By Nathan Bierma
Content & Context
TIMELINE: SEPTEMBER 2004
"Wars flicker, earth licks its open sores," wrote Robert Lowell during the Vietnam War. Last month, the flicker of wars past and present emanated from our TV screens and captured the public consciousness. As the war in Iraq continued to fester, including car bombs that killed over 30 children, public debate surrounded the roles of the U.S. presidential candidates during the Vietnam War, though the distractions disappeared on the third anniversary of the attacks of September 11. Echoes of another war rang throughout the month that Germany invaded Poland in 1939 and Japan surrendered in 1945. World War II veterans marched over the bridge in Arnhem, the Netherlands, known as the "bridge too far," to commemorate the anniversary of the disastrous attack there in which hundreds of Allied paratroopers were killed. Ceremonies throughout Europe celebrated the 60th anniversary of liberation from the Nazis. There were other memories of violence last month. The rumblings at Mount St. Helens echoed a tempest of nearly 25 years ago and seemed to foretell another eruption. Other tempests, Hurricanes Frances, Ivan and Jeanne, tore into Florida.
Mulk Raj Anand, known as the founding father of the Indo-English novel, died last month at the age of 99. Harvey Wheeler, political scientist and co-author of Fail-Safe, died at 85. Eddie Adams' Pulitzer Prize-winning photography included haunting images of Vietnam. Fred Ebb wrote the song "New York, New York," and the musical Chicago. Singer Johnny Bragg formed the Prisonaires in the Tennessee State Penitentiary in the 1950s. Tsai Wan-lin was the wealthiest man in Taiwan. Pete Schoening was a mountain climber who once saved a team of six climbers by holding their weight on a rope around his waist while clinging to the world's second-tallest mountain.
Other September headlines:Barry Bonds hits 700—Three new planets discovered—Space capsule crashes into Utah desert - First birth from frozen ovarian tissue - Assault weapons ban expires—First presidential debate - Butterfly ballot architect loses election—Tobacco industry says it didn't lie - Florida court overrules governor on feeding tube case - Museum of the American Indian opens - Plane crash survivors, presumed dead, show up in Seattle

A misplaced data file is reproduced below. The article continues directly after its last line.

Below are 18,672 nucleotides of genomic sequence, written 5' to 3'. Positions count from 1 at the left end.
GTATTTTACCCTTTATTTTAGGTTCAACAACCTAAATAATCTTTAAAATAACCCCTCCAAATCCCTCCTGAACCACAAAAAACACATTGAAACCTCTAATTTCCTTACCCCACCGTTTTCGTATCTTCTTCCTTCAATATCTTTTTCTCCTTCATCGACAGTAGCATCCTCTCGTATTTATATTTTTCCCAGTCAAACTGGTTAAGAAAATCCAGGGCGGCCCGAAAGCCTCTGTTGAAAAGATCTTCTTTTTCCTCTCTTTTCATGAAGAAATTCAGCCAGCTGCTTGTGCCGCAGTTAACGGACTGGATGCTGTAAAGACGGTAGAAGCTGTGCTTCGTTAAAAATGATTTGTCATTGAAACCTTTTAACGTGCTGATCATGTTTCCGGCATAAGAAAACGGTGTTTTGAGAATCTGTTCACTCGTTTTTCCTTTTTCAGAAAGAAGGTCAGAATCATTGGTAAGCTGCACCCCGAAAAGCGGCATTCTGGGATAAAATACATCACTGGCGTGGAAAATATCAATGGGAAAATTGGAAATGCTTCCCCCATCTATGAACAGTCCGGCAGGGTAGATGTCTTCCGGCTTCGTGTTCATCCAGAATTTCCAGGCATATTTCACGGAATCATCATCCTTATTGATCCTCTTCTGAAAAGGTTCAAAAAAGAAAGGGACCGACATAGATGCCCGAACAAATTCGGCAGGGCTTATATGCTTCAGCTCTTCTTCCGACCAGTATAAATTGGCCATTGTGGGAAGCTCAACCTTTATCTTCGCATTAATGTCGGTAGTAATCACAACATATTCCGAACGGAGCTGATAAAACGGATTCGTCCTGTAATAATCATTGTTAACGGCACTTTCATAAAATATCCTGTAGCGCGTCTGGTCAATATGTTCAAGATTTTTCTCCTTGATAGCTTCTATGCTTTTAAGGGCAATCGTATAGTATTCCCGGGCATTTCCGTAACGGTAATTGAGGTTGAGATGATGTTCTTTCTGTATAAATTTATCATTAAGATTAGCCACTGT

From the New York Times :
SAN JUAN DE TEOTIHUACÁN, Mexico* — As they have for centuries, the merchants here ply their trade midway between the ruins of giant pyramids and the stone steeple of the town's main Catholic church, which Spanish monks founded in 1548. Now another colossus from a different empire is being built in the shadow of the pyramids, a structure some merchants and other townsfolk here say threatens not only their businesses but their heritage. In December, an ugly cinderblock building rising from the earth is to house a sprawling supermarket called Bodega Aurrera, a subsidiary of Wal-Mart of Mexico. … The 71,902-square-foot store with 236 parking places is about a mile from a gated park where tourists flock to some of Mexico's best-known ruins, a complex of pyramids and other structures built between the fifth and ninth centuries and later called by the Aztecs "the place where men became gods." How Wal-Mart got permission to build a superstore on farmland supposedly protected under Mexican law as an archaeological site has vexed the merchants here.
MOAB, Utah* — It is a rare music festival that requires patrons to sign a risk waiver as they purchase tickets. But that is one of the peculiarities of the Moab Music Festival, which takes the idea of outdoor concerts to the extreme by ferrying musicians, guests and instruments—including, on Thursday, a Steinway grand piano —15 miles along the Colorado River for a late afternoon performance in a towering red-rock grotto. … To put on a concert in a sandy alcove 45 miles from town, preparation begins as the sun rises, with the meticulously wrapped piano being loaded on a metal motor boat and taken to the grotto. … For the performance, the 14 musicians headed down the river for some rehearsal time in the grotto at midmorning on Thursday, and the 100 or so patrons started their trip to the concert site shortly after noon. The grotto, which is within the boundaries of Canyonlands National Park, is tucked in from the river's edge by a thicket of shrubs and trees.
- Chinese reading fewer books, from Xinhuanet.
- Barnes & Noble expands its publishing arm,* from the New York Times .
- Kirkus Reports to sell reviews to publishers, from the Christian Science Monitor.
- Will newly discovered Hemingway story be published? From the London Guardian.